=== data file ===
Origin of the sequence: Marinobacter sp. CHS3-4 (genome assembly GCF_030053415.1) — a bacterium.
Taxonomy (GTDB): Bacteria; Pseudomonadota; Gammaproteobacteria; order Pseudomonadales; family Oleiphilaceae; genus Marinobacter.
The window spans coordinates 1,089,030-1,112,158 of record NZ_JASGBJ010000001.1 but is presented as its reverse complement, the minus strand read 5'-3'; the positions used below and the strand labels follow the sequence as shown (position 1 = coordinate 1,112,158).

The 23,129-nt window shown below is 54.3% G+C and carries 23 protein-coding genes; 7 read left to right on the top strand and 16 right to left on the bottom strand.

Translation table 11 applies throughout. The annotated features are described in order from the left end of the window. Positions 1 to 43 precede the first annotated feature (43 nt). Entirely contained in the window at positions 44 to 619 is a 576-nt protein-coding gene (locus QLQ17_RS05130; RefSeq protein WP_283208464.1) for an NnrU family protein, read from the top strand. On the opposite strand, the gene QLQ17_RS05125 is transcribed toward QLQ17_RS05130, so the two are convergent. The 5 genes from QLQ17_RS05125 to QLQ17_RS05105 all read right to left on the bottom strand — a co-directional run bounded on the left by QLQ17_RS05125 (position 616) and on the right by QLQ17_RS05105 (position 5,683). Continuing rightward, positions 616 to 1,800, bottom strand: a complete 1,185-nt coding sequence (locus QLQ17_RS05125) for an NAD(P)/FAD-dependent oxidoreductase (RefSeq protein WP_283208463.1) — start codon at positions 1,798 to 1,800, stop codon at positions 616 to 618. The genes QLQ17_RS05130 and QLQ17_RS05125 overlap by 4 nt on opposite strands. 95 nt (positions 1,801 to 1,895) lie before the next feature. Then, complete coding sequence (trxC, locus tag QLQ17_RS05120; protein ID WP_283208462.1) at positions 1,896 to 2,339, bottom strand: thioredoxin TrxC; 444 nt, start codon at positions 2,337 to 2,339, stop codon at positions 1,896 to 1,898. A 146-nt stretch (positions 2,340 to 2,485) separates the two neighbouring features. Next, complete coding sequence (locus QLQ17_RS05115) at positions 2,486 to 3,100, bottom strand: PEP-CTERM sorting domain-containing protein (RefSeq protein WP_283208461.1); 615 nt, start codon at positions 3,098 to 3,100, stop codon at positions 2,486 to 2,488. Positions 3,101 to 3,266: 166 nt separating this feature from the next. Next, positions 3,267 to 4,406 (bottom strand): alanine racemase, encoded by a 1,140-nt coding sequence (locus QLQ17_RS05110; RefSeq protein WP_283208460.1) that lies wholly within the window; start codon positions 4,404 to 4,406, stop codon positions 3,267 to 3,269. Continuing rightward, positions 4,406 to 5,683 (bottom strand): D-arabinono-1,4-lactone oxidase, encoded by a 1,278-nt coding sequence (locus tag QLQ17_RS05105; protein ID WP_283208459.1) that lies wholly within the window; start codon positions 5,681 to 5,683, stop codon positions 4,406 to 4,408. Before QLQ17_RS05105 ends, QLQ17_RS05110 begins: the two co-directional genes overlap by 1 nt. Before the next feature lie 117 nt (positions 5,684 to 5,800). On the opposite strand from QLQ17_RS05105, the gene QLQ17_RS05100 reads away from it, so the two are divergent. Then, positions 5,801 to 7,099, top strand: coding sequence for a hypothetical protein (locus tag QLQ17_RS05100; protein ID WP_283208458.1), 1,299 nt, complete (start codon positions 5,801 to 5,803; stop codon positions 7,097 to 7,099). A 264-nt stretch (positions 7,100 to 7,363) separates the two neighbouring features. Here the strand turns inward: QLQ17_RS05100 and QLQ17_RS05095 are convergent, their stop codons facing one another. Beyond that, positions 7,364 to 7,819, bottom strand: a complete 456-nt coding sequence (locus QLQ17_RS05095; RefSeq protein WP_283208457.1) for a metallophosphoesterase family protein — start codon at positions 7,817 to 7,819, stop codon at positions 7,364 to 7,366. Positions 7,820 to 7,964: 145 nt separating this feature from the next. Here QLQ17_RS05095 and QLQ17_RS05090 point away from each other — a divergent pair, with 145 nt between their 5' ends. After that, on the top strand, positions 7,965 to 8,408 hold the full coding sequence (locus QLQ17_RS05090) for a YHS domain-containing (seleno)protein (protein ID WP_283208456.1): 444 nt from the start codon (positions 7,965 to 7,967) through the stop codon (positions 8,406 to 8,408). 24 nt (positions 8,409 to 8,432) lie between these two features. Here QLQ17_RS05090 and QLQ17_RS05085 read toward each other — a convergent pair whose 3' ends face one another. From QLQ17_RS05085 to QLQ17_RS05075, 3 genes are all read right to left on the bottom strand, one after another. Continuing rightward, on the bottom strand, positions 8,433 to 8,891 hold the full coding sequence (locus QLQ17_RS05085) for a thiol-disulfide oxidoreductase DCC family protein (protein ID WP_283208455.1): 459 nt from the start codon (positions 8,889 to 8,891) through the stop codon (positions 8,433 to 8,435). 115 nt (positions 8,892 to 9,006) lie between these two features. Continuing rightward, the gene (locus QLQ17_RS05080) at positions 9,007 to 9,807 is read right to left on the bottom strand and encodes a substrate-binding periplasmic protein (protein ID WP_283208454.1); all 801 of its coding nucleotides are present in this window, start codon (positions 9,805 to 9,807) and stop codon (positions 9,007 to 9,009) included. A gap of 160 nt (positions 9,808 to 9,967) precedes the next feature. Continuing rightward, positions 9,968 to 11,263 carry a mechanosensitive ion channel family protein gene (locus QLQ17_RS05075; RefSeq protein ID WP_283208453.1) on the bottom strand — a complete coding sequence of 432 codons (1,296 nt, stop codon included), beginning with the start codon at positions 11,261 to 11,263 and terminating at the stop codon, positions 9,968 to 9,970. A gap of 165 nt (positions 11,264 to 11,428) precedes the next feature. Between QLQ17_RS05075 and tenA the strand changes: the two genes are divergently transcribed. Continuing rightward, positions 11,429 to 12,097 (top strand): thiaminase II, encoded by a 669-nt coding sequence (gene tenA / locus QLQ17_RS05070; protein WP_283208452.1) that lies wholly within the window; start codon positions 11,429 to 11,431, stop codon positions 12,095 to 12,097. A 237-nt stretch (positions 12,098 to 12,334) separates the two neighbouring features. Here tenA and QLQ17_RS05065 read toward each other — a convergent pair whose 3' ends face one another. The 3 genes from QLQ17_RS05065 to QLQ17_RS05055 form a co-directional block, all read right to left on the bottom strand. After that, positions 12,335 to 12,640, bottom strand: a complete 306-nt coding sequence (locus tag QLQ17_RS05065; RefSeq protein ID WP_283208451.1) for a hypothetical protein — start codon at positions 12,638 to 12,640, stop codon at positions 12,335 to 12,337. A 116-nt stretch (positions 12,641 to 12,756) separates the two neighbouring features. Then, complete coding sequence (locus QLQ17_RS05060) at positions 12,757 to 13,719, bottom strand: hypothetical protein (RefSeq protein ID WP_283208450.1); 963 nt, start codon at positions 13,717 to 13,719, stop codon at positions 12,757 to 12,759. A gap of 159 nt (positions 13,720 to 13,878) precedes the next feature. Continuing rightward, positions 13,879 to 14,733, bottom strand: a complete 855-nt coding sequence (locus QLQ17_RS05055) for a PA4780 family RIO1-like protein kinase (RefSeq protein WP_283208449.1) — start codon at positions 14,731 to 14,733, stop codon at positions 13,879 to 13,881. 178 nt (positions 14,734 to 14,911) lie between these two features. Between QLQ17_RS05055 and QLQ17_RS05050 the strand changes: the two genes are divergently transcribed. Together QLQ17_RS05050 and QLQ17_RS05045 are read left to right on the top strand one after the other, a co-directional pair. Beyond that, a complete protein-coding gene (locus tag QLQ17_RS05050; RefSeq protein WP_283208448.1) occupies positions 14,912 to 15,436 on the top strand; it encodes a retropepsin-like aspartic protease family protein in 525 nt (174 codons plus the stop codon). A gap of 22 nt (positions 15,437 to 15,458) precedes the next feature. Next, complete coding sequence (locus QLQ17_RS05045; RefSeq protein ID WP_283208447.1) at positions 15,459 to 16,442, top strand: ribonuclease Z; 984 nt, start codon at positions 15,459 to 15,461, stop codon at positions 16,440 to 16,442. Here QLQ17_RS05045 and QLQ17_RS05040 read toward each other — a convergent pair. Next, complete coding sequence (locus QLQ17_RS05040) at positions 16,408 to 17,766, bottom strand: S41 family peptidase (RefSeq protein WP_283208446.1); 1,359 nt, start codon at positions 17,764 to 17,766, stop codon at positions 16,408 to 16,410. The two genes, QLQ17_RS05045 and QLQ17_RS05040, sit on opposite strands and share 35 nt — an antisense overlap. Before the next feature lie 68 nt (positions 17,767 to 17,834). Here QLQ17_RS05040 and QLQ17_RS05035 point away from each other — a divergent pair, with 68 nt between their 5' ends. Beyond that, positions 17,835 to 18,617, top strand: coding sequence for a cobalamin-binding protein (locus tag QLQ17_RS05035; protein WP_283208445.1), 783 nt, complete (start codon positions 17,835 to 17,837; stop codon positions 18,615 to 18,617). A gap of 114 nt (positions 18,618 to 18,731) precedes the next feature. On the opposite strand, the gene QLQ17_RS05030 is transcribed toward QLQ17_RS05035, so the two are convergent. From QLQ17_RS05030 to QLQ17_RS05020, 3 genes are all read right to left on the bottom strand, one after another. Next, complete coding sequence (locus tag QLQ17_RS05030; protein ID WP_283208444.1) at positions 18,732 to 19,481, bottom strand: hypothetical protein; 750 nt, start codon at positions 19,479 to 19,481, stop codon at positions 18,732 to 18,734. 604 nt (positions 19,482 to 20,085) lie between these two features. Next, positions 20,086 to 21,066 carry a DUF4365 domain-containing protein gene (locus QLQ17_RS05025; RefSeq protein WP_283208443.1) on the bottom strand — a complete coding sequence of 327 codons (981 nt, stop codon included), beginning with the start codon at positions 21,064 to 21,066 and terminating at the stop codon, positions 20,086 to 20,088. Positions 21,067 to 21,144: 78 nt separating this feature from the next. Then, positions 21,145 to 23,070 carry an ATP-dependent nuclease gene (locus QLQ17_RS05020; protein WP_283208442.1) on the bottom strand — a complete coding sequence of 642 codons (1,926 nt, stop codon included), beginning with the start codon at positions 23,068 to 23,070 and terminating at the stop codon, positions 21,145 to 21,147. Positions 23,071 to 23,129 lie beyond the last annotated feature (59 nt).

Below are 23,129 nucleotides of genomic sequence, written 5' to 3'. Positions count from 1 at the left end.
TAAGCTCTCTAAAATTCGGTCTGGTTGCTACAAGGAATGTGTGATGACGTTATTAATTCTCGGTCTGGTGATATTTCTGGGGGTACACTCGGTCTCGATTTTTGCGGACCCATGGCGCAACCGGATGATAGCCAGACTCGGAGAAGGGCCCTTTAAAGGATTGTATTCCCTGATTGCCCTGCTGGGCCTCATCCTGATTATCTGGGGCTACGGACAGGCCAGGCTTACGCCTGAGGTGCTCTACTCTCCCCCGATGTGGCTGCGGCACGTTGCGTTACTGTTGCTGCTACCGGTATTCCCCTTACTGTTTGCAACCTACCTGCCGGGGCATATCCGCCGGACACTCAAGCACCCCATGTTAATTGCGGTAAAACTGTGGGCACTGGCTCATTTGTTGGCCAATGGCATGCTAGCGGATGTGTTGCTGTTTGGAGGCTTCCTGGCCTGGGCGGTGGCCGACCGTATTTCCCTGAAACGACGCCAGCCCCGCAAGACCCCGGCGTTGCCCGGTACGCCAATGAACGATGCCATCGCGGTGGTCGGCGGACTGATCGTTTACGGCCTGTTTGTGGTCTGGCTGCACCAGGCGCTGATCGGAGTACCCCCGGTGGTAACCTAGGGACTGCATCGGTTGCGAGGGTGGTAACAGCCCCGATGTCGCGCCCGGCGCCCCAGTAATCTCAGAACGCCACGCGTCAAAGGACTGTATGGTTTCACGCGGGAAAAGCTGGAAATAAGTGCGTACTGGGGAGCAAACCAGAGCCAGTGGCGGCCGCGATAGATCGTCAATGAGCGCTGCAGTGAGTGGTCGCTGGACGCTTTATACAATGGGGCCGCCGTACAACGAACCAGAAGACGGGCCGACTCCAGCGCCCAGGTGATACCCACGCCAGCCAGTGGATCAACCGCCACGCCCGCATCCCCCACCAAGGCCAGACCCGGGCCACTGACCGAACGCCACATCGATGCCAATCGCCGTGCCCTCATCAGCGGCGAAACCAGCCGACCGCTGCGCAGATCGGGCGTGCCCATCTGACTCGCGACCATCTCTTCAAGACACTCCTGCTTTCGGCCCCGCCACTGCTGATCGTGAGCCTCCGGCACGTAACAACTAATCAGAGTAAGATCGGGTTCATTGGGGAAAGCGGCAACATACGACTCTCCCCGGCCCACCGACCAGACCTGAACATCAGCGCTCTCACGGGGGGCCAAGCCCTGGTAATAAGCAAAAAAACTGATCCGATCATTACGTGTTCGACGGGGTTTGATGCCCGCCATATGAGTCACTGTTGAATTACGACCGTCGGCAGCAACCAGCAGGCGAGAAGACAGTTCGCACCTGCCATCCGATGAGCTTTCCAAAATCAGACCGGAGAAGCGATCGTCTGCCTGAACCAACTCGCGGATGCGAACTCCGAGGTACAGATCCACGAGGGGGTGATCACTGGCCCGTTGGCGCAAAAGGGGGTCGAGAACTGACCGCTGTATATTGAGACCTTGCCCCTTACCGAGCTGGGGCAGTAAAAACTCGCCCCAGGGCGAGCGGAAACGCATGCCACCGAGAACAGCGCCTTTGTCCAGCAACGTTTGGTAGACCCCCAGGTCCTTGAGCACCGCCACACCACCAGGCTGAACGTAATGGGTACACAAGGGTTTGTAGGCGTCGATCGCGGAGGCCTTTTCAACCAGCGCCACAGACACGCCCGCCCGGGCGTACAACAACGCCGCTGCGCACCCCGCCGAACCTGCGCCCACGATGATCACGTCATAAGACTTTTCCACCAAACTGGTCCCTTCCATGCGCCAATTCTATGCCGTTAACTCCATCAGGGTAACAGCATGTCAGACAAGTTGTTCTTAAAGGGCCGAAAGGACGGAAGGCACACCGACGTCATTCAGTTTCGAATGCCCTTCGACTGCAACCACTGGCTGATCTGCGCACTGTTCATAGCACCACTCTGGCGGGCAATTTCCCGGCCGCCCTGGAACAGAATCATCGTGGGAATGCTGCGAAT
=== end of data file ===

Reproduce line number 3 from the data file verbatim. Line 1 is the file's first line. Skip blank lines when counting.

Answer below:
The window spans coordinates 1,089,030-1,112,158 of record NZ_JASGBJ010000001.1 but is presented as its reverse complement, the minus strand read 5'-3'; the positions used below and the strand labels follow the sequence as shown (position 1 = coordinate 1,112,158).